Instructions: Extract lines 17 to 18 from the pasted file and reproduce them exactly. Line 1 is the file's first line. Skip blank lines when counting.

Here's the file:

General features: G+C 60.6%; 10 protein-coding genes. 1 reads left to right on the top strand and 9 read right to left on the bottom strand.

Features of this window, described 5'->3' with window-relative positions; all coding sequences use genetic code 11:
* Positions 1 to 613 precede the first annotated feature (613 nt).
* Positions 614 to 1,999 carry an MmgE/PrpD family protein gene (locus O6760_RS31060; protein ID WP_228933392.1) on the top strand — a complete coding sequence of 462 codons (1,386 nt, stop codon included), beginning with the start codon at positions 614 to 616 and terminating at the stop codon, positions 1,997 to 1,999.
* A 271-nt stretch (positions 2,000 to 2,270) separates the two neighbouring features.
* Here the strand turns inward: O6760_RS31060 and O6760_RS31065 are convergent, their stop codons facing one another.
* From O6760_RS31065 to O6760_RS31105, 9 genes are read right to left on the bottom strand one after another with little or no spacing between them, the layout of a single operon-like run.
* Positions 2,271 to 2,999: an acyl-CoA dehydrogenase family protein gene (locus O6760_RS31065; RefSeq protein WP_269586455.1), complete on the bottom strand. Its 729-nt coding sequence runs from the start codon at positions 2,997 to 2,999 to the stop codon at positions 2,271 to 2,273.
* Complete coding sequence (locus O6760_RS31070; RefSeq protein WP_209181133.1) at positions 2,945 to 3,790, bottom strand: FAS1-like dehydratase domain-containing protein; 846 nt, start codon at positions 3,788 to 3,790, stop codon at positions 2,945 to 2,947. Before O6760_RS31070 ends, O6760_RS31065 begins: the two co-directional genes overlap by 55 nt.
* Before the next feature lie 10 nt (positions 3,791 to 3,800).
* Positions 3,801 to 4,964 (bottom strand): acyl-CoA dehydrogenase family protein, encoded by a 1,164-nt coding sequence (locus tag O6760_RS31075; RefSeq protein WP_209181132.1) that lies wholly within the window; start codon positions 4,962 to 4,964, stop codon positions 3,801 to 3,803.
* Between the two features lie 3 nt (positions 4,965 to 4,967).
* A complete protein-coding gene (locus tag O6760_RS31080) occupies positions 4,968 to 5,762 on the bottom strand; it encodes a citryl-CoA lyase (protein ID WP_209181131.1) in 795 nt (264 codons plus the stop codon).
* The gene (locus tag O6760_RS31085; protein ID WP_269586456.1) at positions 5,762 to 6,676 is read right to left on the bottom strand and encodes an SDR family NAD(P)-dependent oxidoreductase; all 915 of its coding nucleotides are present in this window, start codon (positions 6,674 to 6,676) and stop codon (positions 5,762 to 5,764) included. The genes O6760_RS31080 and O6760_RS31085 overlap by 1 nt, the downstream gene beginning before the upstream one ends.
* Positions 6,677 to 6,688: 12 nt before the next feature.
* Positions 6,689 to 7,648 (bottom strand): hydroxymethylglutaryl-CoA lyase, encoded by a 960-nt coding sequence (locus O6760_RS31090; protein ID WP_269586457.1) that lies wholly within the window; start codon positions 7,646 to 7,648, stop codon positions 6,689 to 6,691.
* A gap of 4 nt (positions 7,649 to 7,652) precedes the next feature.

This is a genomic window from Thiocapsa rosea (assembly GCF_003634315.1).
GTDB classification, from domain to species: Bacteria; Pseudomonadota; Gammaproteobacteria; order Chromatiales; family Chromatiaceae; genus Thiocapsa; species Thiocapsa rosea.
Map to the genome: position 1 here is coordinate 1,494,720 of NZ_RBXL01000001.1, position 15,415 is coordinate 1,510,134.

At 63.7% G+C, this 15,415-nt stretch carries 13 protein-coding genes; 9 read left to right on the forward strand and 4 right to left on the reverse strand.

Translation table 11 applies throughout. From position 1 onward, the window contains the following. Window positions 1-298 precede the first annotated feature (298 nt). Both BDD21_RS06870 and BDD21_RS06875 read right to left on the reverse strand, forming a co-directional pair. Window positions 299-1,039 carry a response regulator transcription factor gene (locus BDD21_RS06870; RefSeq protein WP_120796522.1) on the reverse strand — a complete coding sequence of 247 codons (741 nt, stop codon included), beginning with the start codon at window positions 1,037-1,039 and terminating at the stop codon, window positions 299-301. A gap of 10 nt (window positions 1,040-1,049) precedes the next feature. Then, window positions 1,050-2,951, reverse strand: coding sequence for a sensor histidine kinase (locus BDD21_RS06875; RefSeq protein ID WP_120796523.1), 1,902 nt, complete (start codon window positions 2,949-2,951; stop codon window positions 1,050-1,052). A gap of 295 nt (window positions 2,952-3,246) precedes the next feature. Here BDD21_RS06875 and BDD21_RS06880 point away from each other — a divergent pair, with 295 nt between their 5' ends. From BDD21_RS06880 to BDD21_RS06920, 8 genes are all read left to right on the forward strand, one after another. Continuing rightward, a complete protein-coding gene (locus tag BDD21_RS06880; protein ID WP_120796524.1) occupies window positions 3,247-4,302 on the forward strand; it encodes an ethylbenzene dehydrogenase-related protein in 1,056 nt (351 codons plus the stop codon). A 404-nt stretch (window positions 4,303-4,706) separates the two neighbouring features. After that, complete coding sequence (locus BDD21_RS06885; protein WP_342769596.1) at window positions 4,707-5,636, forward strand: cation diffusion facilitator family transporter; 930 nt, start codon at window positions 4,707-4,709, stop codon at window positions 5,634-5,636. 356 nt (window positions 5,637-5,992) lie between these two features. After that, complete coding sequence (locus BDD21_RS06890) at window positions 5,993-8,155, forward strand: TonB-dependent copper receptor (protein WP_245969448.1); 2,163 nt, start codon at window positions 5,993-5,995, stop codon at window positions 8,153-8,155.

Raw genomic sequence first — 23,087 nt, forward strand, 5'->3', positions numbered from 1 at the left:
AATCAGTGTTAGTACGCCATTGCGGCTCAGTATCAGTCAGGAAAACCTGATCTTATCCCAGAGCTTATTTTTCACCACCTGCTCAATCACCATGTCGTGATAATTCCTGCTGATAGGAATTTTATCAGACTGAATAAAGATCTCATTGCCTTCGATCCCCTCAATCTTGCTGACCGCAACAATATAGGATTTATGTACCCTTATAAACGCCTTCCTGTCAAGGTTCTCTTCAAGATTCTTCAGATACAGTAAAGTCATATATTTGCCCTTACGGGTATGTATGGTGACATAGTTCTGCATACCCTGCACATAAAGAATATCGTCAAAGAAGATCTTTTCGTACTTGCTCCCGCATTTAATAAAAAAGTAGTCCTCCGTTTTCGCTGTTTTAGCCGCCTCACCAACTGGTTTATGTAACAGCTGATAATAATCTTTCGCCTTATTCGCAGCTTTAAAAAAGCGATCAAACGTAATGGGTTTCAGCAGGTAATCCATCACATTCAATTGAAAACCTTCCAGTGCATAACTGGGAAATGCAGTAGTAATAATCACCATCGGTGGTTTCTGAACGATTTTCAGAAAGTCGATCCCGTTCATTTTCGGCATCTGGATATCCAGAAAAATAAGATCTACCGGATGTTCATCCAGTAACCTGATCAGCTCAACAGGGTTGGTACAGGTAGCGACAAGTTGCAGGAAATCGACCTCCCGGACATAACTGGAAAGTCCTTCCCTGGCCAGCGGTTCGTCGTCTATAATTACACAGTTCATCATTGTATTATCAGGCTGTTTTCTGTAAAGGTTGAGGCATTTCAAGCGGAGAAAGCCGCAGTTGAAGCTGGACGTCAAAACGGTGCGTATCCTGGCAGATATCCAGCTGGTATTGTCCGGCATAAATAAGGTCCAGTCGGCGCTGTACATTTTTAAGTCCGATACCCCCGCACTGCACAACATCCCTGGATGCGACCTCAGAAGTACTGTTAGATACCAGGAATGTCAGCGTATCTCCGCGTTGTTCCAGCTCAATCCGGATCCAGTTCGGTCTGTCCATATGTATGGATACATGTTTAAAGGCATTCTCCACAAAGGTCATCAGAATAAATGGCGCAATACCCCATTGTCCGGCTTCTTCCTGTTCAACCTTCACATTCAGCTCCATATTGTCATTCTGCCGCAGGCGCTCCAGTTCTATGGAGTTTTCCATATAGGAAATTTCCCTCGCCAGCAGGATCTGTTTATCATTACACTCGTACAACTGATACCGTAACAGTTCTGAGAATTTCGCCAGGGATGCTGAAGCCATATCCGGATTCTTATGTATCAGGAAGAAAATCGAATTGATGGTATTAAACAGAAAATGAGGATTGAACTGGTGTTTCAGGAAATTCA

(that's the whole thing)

* A gap of 4 nt (positions 7,649 to 7,652) precedes the next feature.

This is a genomic window from Thiocapsa rosea (assembly GCF_003634315.1).